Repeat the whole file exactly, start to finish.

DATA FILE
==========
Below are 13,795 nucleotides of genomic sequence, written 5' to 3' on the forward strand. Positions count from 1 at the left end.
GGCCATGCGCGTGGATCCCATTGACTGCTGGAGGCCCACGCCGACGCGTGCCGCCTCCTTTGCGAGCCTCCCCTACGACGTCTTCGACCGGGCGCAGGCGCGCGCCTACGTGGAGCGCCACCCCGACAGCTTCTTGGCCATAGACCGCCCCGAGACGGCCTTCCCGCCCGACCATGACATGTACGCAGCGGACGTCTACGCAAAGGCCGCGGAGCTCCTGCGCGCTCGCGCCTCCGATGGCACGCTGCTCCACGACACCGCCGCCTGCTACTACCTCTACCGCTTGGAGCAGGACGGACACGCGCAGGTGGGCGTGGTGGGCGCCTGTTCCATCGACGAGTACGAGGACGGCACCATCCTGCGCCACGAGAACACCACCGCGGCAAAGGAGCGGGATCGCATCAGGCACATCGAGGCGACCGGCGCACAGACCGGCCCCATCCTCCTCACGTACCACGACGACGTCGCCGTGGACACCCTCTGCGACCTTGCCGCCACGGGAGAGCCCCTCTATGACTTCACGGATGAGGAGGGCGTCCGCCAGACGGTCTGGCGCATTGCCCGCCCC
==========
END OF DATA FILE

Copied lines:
Below are 13,795 nucleotides of genomic sequence, written 5' to 3' on the forward strand. Positions count from 1 at the left end.
GGCCATGCGCGTGGATCCCATTGACTGCTGGAGGCCCACGCCGACGCGTGCCGCCTCCTTTGCGAGCCTCCCCTACGACGTCTTCGACCGGGCGCAGGCGCGCGCCTACGTGGAGCGCCACCCCGACAGCTTCTTGGCCATAGACCGCCCCGAGACGGCCTTCCCGCCCGACCATGACATGTACGCAGCGGACGTCTACGCAAAGGCCGCGGAGCTCCTGCGCGCTCGCGCCTCCGATGGCACGCTGCTCCACGACACCGCCGCCTGCTACTACCTCTACCGCTTGGAGCAGGACGGACACGCGCAGGTGGGCGTGGTGGGCGCCTGTTCCATCGACGAGTACGAGGACGGCACCATCCTGCGCCACGAGAACACCACCGCGGCAAAGGAGCGGGATCGCATCAGGCACATCGAGGCGACCGGCGCACAGACCGGCCCCATCCTCCTCACGTACCACGACGACGTCGCCGTGGACACCCTCTGCGACCTTGCCGCCACGGGAGAGCCCCTCTATGACTTCACGGATGAGGAGGGCGTCCGCCAGACGGTCTGGCGCATTGCCCGCCCC